As we move into August and the NFL preseason gets underway, fantasy draft season will do the same. From Alabama to Walla Walla and all points in-between, IDP managers are busily making final preparations as draft day nears. And among those preparations, none are more important than identifying targets falling farther in drafts than they should. Players who are flying under the radar.
However, that can be more easily said than done in IDP leagues. IDP managers don't have the luxury of accurate ADP information—what is out there is confined to a particular format and usually involves a small sample size. IDP mock drafts are out there but aren't nearly as prevalent as in offense-only formats.
So what's an intrepid IDP manager to do? Consult a Ouija board? Nope. Those unleash ancient and unspeakable evils—or at least, so I saw in a movie. Throw on a blindfold and throw some darts at player pictures? Nope. That unleashes a trip to the emergency room.
No, what IDP drafters can do is examine drafts that have already happened to see which players are dropping to a position of value.
As it happens, I can help there.
This past week, I participated in an IDP draft with several other fantasy analysts (and a veteran player who has been a pain in my butt for a decade-plus). It was a fairly standard format—start two defensive linemen, two linebackers, two defensive backs, and two defensive flex spots. As is the case in most IDP leagues, the scoring leans tackle-heavy.
If there's a wrinkle here, it includes "true position." The impact here is that 3-4 outside linebackers are lumped in with defensive linemen. It's a format more and more IDP leagues are turning to in this age of subpackages as de facto base defense.
With that draft concluded, here's a look at some players who appeared to be garnering less notice from these industry experts than their potential for production warrants.
(Number in parentheses denotes where each player was drafted)
DE Cameron Jordan, New Orleans Saints (13.11 - DL19)
To be fair, this draft slot isn't tremendous value for Jordan, especially when you factor in the increased player pool with 3-4 edge-rushers included with defensive linemen. But Jordan is being mentioned (again) in this column for two reasons.
The first is that he's undervalued in 2022. The second is that he represents a value both in this kind of format and in more traditional IDP leagues where 3-4 edge-rushers are included with linebackers. If your preferred IDP strategy is to hoard linebackers early, Jordan is a fantastic target as your first defensive lineman off the board.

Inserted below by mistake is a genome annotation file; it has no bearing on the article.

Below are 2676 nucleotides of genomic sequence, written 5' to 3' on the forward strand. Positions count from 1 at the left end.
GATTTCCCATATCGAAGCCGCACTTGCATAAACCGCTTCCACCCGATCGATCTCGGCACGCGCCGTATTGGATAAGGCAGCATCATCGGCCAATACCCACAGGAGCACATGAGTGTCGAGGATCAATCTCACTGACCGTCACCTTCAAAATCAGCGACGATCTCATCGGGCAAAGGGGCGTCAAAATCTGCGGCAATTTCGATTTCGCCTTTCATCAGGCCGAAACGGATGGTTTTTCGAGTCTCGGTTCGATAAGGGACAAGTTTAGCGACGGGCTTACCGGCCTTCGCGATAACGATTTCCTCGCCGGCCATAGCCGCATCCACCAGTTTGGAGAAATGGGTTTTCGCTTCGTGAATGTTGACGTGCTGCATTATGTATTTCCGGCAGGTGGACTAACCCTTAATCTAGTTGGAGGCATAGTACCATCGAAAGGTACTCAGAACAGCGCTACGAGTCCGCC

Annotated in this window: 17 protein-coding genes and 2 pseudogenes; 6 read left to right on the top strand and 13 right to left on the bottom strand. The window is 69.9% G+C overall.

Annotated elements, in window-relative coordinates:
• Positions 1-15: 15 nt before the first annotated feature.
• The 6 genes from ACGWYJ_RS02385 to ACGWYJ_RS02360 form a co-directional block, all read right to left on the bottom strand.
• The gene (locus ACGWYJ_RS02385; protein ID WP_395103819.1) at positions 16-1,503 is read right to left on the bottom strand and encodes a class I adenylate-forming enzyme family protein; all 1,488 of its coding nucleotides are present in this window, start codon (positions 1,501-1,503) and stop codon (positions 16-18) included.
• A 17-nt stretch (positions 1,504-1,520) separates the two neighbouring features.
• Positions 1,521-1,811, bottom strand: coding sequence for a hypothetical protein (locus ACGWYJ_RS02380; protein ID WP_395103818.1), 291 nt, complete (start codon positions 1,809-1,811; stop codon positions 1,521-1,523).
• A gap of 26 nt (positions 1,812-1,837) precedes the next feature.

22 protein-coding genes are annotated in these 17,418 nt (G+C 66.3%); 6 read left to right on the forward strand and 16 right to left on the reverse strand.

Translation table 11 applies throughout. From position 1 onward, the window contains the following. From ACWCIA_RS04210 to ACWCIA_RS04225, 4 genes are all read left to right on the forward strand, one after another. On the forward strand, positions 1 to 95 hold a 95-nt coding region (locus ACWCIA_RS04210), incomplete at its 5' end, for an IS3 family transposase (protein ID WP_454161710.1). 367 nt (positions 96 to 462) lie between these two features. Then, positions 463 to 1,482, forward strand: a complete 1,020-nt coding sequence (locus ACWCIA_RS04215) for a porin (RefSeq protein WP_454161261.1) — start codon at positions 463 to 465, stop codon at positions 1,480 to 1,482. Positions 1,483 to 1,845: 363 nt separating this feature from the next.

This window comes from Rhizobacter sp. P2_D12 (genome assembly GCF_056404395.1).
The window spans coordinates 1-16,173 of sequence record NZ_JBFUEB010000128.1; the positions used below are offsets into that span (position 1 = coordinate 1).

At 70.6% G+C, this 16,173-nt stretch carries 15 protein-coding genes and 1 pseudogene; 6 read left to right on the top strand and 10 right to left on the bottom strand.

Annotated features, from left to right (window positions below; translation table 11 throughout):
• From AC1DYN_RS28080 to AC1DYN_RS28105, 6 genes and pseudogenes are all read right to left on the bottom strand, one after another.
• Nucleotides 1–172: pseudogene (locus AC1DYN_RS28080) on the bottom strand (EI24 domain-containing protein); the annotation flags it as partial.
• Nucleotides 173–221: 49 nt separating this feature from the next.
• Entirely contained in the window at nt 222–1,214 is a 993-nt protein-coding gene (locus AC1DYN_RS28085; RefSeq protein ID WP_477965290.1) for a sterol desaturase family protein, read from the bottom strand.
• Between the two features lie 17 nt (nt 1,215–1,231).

Even with the deeper player pool, Jordan was DL10 in this scoring a year ago. The 33-year-old may be entering his 12th season, but Jordan has shown no signs of slowing down—he has at least 12 sacks and/or 50-plus tackles in four of the past five seasons.
DE Leonard Floyd, Los Angeles Rams (19.10 - DL30)
I will write a column later this week at Footballguys that goes more in-depth into strategy along the defensive front in "true position" formats. Even going to include tiered rankings for the new-look defensive linemen because I'm such a swell guy.
But here's a quick preview tip for you—while big-name 3-4 rush linebackers like Pittsburgh's T.J. Watt will be drafted early in leagues like this, you can get ridiculous value on some of the lesser-known starters—like, say, getting Leonard Floyd of the Rams just over 15 rounds after Watt came off the board.
Is Floyd going to challenge the sack record? Probably not. But in the past two seasons, the 29-year-old has posted at least 55 tackles and 9.5 sacks. In this scoring, Floyd was eighth among defensive linemen in fantasy points in 2021. The year before, he was 12th.
Is getting a DL1 in mid-range DL3 territory good? It sounds good.
DT Leonard Williams, New York Giants (25.06 - DL38)
Want another handy-dandy tip for finding under-the-radar fantasy values on draft day? Well, too bad, because you're getting one. In IDP leagues that don't split up defensive ends and defensive tackles, tackles not named Aaron Donald tend to be undervalued.
Even so, getting Williams this late in a draft isn't value. It's felony larceny. Two years ago, Williams exploded for 57 tackles and 11.5 sacks. His sack numbers were down last year, but Williams compensated for that with a career-high 81 total tackles. Both years, Williams was a top-20 defensive lineman.
Williams' drop in sack production last season has seemingly soured many in the IDP community on the eighth-year veteran. But over his two full seasons with the Giants, the former sixth overall pick in the 2015 draft has an average line of almost 70 total tackles and nine sacks.
He's an excellent high-floor DL2 available at a more than reasonable price.
LB Blake Martinez, New York Giants (7.10 - LB11)
The only feeling worse than opening a letter and finding out the IRS is auditing you is being frozen out of the first big run on linebackers in an IDP league. In this league, five linebackers were drafted between my picks in Rounds 6 and 7. Ten had come off the board before I selected my first. And yet I feel pretty good at the position, thanks to Blake Martinez.
Martinez's 2021 was admittedly not good—the 28-year-old made it just three games into the season before suffering a season-ending ACL tear. But before that, Martinez had been a tackle-vacuum in the truest sense, surpassing 140 total stops in four straight seasons with the Giants and Green Bay Packers.
You never know when the first big IDP run will come in a draft. If it happens earlier than you expect, you can use that to your advantage and gain an edge on offense by zigging when the rest of the league zags. But for that to pay off, you need a linebacker target in your back pocket who can post elite numbers without the price to match.
Martinez is that linebacker in 2022.
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